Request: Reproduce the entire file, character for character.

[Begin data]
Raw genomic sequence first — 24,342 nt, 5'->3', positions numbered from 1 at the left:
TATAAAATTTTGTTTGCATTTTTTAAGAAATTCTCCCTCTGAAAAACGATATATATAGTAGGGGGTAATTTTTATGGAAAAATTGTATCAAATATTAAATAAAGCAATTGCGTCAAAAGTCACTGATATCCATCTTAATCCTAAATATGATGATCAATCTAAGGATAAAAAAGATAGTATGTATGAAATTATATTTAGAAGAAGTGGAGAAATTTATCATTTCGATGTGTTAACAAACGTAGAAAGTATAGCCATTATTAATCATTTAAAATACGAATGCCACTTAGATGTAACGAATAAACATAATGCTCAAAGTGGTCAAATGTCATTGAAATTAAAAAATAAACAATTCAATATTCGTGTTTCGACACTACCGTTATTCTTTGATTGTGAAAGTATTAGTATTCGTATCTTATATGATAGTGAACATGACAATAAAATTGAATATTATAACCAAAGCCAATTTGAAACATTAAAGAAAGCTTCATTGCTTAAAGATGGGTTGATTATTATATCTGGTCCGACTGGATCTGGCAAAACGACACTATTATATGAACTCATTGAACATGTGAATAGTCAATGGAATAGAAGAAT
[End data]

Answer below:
Raw genomic sequence first — 24,342 nt, 5'->3', positions numbered from 1 at the left:
TATAAAATTTTGTTTGCATTTTTTAAGAAATTCTCCCTCTGAAAAACGATATATATAGTAGGGGGTAATTTTTATGGAAAAATTGTATCAAATATTAAATAAAGCAATTGCGTCAAAAGTCACTGATATCCATCTTAATCCTAAATATGATGATCAATCTAAGGATAAAAAAGATAGTATGTATGAAATTATATTTAGAAGAAGTGGAGAAATTTATCATTTCGATGTGTTAACAAACGTAGAAAGTATAGCCATTATTAATCATTTAAAATACGAATGCCACTTAGATGTAACGAATAAACATAATGCTCAAAGTGGTCAAATGTCATTGAAATTAAAAAATAAACAATTCAATATTCGTGTTTCGACACTACCGTTATTCTTTGATTGTGAAAGTATTAGTATTCGTATCTTATATGATAGTGAACATGACAATAAAATTGAATATTATAACCAAAGCCAATTTGAAACATTAAAGAAAGCTTCATTGCTTAAAGATGGGTTGATTATTATATCTGGTCCGACTGGATCTGGCAAAACGACACTATTATATGAACTCATTGAACATGTGAATAGTCAATGGAATAGAAGAAT